Kubernetes is an open-source orchestration system for automating deployment, scaling, and management of containerized applications. Kuberenetes 1.11 is the second Kubernetes release in 2018 and it packs a few new features we know folks have been waiting for. Two big features in this release are now considered GA, CoreDNS and IPVS-based load balancing. If you do not have a Kubernetes cluster or at least a project in your organization’s pipeline at this point, it is time to jump on the bandwagon. Kubernetes is one of the most powerful forces in datacenters today.
We covered how Kubernetes won the container wars in Kubernetes Wins! Docker Acquiesces and Adopts Kubernetes. How Red Hat buys CoreOS in Kubernetes container ecosystem play. If you are a deep learning/ AI researcher a great announcement by NVIDIA recently about finally supporting Heterogeneous GPU Kubernetes Clusters. This is a big deal in the server ecosystem.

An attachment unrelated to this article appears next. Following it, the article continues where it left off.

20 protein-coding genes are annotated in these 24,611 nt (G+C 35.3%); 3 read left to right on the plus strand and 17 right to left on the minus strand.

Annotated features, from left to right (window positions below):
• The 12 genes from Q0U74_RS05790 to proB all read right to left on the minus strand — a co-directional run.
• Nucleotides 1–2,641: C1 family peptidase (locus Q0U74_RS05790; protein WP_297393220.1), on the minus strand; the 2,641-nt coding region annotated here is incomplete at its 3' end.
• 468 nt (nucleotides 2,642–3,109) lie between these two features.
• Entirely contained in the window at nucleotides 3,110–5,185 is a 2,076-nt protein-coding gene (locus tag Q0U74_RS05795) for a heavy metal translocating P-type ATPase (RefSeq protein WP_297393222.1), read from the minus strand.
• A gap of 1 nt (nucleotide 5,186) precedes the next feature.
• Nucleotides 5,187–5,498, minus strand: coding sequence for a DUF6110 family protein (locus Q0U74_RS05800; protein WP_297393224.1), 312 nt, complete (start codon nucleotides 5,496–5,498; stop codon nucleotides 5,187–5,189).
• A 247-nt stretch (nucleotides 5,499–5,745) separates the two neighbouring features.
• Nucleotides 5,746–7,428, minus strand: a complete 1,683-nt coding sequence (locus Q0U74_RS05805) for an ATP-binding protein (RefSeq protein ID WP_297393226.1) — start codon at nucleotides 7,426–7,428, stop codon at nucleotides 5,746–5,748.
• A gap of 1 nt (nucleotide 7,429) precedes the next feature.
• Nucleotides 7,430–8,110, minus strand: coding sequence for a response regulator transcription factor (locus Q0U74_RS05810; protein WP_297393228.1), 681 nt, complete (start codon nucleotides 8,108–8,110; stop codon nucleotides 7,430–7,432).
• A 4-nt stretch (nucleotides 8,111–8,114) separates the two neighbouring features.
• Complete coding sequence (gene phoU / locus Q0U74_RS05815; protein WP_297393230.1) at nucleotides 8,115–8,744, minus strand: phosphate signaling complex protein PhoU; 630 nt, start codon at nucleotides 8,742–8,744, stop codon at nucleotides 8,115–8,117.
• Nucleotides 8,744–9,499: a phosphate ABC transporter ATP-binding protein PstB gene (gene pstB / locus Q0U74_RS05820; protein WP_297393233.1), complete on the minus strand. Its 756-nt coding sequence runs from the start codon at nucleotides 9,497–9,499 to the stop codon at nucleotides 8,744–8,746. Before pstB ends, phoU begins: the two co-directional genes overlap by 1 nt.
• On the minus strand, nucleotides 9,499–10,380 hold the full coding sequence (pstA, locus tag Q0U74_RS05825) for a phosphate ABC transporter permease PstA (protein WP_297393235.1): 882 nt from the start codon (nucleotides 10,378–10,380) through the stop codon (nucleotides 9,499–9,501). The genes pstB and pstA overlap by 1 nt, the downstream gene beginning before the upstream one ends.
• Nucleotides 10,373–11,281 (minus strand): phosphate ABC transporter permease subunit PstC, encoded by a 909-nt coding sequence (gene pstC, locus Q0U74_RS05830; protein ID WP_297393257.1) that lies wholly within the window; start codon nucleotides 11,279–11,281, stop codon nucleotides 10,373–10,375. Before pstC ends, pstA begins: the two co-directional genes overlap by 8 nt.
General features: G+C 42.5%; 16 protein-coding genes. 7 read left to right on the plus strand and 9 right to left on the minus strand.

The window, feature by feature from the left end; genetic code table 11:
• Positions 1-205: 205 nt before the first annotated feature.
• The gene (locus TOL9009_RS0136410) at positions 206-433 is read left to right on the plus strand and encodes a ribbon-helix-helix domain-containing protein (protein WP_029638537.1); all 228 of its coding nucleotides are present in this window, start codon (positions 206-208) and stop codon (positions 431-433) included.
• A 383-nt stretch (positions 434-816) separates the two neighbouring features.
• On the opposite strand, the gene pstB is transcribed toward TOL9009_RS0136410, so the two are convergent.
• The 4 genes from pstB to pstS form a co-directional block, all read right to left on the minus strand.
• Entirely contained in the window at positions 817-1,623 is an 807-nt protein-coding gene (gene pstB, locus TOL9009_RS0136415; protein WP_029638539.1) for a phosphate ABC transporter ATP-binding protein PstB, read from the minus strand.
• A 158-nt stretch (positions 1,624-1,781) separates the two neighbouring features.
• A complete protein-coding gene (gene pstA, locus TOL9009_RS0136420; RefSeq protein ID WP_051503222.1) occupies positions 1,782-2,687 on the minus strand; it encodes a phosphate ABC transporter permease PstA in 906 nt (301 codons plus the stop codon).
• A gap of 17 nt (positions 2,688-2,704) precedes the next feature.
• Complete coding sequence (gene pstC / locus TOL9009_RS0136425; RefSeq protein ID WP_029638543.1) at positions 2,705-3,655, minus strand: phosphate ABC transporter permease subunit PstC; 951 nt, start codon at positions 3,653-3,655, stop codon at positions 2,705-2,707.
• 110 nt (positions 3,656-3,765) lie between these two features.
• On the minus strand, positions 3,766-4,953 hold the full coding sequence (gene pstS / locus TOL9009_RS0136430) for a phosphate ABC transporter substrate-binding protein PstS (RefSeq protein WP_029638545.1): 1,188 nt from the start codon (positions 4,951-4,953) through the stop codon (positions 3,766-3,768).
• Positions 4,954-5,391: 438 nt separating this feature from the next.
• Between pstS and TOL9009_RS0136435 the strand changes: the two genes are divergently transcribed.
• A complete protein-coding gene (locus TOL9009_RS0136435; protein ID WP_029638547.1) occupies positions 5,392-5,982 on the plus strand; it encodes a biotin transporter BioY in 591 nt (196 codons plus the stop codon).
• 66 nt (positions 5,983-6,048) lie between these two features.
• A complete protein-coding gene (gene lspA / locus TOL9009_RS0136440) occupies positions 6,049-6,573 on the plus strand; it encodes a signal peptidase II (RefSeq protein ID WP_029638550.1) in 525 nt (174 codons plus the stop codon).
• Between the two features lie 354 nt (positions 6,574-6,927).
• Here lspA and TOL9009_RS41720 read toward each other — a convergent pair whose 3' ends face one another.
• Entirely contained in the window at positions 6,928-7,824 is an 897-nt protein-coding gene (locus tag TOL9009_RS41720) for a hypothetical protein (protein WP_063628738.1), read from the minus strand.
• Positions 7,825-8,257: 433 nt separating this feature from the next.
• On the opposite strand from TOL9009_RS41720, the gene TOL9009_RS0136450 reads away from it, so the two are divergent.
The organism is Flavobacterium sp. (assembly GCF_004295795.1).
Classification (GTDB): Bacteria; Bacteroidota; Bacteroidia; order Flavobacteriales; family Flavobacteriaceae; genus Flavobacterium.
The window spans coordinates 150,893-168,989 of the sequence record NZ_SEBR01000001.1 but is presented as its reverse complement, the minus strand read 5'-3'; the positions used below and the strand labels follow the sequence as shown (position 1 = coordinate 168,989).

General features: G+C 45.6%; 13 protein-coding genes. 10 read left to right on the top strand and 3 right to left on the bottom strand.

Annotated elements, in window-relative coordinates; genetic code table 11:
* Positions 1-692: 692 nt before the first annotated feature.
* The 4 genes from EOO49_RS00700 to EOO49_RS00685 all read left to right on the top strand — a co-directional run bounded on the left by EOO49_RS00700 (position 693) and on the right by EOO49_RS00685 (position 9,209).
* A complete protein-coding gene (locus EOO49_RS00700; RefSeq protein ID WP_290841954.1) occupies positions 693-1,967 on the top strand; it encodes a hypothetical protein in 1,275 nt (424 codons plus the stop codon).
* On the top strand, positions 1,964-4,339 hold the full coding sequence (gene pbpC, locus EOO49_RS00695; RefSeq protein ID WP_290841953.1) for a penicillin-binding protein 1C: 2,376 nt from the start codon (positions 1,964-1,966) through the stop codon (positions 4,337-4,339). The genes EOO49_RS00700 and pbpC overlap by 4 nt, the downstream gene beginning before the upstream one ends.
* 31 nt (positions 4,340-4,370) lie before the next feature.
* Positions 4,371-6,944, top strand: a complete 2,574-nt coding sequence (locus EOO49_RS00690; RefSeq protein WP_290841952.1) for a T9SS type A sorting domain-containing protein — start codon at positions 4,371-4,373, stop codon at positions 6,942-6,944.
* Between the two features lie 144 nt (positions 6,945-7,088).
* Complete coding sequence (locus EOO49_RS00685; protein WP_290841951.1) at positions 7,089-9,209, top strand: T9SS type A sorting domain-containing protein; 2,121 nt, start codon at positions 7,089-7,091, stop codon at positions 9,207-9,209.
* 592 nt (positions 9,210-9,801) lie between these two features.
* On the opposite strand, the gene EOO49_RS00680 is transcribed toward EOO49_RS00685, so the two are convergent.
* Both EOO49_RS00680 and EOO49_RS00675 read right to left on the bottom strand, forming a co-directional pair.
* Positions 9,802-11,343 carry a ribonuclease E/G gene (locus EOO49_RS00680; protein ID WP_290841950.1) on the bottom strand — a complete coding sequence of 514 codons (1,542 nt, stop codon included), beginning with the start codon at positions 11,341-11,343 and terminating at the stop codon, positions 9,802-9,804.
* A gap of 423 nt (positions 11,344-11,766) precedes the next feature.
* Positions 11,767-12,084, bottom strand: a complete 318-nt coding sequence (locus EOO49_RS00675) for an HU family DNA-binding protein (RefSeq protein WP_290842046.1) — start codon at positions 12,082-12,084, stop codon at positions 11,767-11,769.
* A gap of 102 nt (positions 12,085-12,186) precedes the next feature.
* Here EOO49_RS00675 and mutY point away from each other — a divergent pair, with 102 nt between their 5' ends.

CoreDNS Cluster DNS
DNS is a service that needs to scale in a container orchestration environment. CoreDNS is the new cluster DNS option that is written in the Go programming language. The service was developed for better Kubernetes API integration and extensibility. While not the sexiest part of Kubernetes, DNS is a foundational element that the project is upgrading with 1.11.
CoreDNS is integrated into the popular kubeadm tool for bootstrapping Kuberenetes clusters. (See here.)
IPVS-based Load Balancing
The IP Virtual Server (IPVS) load balancing is kernel based and fast. The feature is now GA in Kubernetes 1.11 and available for production traffic, but it is not set by default. We expect the cluster load balancing in the Kuberenetes Service model to have improved performance and scalability with the IPVS load balancing switch.